Moviegoers’ fling with “Captain America” ended this weekend as “The Other Woman” knocked the superhero out of the top box office spot.
The romantic comedy starring Cameron Diaz, Leslie Mann and supermodel Kate Upton debuted with a healthy $24.7 million, according to an estimate from distributor 20th Century Fox. Meanwhile, after coming in at No. 1 for three consecutive weekends, the “Captain America” sequel had to settle for the runner-up position with $16 million in sales. Since opening earlier this month, the Marvel flick has already grossed more than $645 million worldwide -- about 65% of which was collected overseas.
Despite earning the worst reviews of any of the weekend’s new offerings, “The Other Woman” still proved intriguing to a largely female audience. Those who saw the film -- 75% of whom were women -- assigned the picture an average grade of B+, according to market research firm CinemaScore.
Fox financed the film for roughly $40 million, meaning it has a good shot of doing healthy business for the studio by the end of its run. The movie stars Mann as a guileless housewife who discovers her husband (“Game of Thrones” star Nikolaj Coster-Waldau) has been cheating on her with multiple women. She and some of his other conquests -- played by Diaz and Upton -- become unlikely friends and gang together to plot revenge on the scumbag.
As a leading lady, Diaz has proved to be a relatively reliable box office draw in recent years. While her ensemble projects, such as “The Counselor” and “What to Expect When You’re Expecting,” didn’t make waves at the multiplex, her raunchy comedy “Bad Teacher” grossed over $200 million globally in 2011. The 41-year-old star may now be on pace for a big 2014: In July, she’ll appear in the comedy “Sex Tape” with Jason Segel, followed by December’s remake of “Annie,” in which she’ll play the iconic Miss Hannigan.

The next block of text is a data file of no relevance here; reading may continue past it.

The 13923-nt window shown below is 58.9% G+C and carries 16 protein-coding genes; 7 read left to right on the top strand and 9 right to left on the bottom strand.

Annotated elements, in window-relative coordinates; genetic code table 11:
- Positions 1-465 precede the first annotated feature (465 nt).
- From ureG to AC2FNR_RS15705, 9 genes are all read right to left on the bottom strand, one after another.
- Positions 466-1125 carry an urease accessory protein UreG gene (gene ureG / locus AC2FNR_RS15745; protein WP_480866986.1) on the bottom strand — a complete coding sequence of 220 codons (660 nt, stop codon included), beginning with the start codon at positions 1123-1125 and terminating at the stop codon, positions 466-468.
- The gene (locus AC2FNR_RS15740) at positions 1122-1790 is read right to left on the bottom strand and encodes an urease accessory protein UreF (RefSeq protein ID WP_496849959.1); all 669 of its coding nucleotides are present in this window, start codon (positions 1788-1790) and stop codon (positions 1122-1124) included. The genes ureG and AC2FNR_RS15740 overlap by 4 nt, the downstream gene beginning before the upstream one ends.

“I think the combination of the three leads was a big draw, but Cameron has a great track record with comedies,” said Spencer Klein, the studio’s senior vice president general sales manager. “Once again, you see the power of a female-driven comedy.”
The two other new films that hit theaters this weekend -- Paul Walker’s penultimate film “Brick Mansions” and the horror flick “The Quiet Ones” -- each failed to resonate with a broad audience. The dystopian action flick “Brick Mansions,” a remake of the 2004 French film “Banlieue 13,” opened with a soft $9.6 million. The film stars Walker as a cop tasked with taking down a crime lord (RZA) in a dangerous, sectioned-off part of Detroit.
Like “The Other Woman,” reviewers weren’t kind to “Brick Mansions,” but filmgoers still gave the movie a B+ CinemaScore this weekend. The picture, which attracted a slightly older male crowd, was financed by filmmaker Luc Besson’s production company EuropaCorp for $28 million. Distributor Relativity Media declined to discuss the film’s performance, but in a prepared statement said it was “pleased” with the opening and "delivered Paul’s fans the type of action movie that he loved and was known for around the world.”
Walker was killed in a car crash at age 40 last November. At the time of his death, Relativity had yet to set a release date for the picture. In February, the studio decided to launch the film ahead of the crowded summer blockbuster period.
The actor’s final film, the seventh entry in the “Fast and Furious” franchise, was initially set to hit theaters this summer, but has since been postponed until April 2015. The movie is still in production, with Walker’s two brothers serving as stand-ins for their sibling to help complete his unfinished scenes.
As for “The Quiet Ones,” the low-budget scary movie didn’t make much noise at the box office this weekend. The Lionsgate release, a London-set tale about a professor experimenting on a girl who appears to have ties to the supernatural world, launched with a dismal $4 million. And with a C+ CinemaScore, it seems unlikely we’ll be hearing much about the “The Quiet Ones” in the weeks to come.